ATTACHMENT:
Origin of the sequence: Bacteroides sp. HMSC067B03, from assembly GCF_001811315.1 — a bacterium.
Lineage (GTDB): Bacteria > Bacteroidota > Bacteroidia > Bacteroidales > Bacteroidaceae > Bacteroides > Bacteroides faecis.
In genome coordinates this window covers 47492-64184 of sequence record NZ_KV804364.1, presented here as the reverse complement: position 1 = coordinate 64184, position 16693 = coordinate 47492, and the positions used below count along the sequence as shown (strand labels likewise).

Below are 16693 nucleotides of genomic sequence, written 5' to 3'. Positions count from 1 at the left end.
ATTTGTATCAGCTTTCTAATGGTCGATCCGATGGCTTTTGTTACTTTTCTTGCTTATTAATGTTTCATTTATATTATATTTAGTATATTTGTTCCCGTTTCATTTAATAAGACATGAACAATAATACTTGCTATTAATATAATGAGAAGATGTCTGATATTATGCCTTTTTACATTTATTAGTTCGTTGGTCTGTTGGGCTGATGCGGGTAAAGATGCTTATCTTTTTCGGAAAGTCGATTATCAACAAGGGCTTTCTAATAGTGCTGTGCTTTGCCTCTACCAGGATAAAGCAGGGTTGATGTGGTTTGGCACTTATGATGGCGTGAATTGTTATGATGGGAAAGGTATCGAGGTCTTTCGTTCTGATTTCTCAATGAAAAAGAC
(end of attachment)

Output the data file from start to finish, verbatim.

Origin of the sequence: Bacteroides sp. HMSC067B03, from assembly GCF_001811315.1 — a bacterium.
Lineage (GTDB): Bacteria > Bacteroidota > Bacteroidia > Bacteroidales > Bacteroidaceae > Bacteroides > Bacteroides faecis.
In genome coordinates this window covers 47492-64184 of sequence record NZ_KV804364.1, presented here as the reverse complement: position 1 = coordinate 64184, position 16693 = coordinate 47492, and the positions used below count along the sequence as shown (strand labels likewise).

Below are 16693 nucleotides of genomic sequence, written 5' to 3'. Positions count from 1 at the left end.
ATTTGTATCAGCTTTCTAATGGTCGATCCGATGGCTTTTGTTACTTTTCTTGCTTATTAATGTTTCATTTATATTATATTTAGTATATTTGTTCCCGTTTCATTTAATAAGACATGAACAATAATACTTGCTATTAATATAATGAGAAGATGTCTGATATTATGCCTTTTTACATTTATTAGTTCGTTGGTCTGTTGGGCTGATGCGGGTAAAGATGCTTATCTTTTTCGGAAAGTCGATTATCAACAAGGGCTTTCTAATAGTGCTGTGCTTTGCCTCTACCAGGATAAAGCAGGGTTGATGTGGTTTGGCACTTATGATGGCGTGAATTGTTATGATGGGAAAGGTATCGAGGTCTTTCGTTCTGATTTCTCAATGAAAAAGAC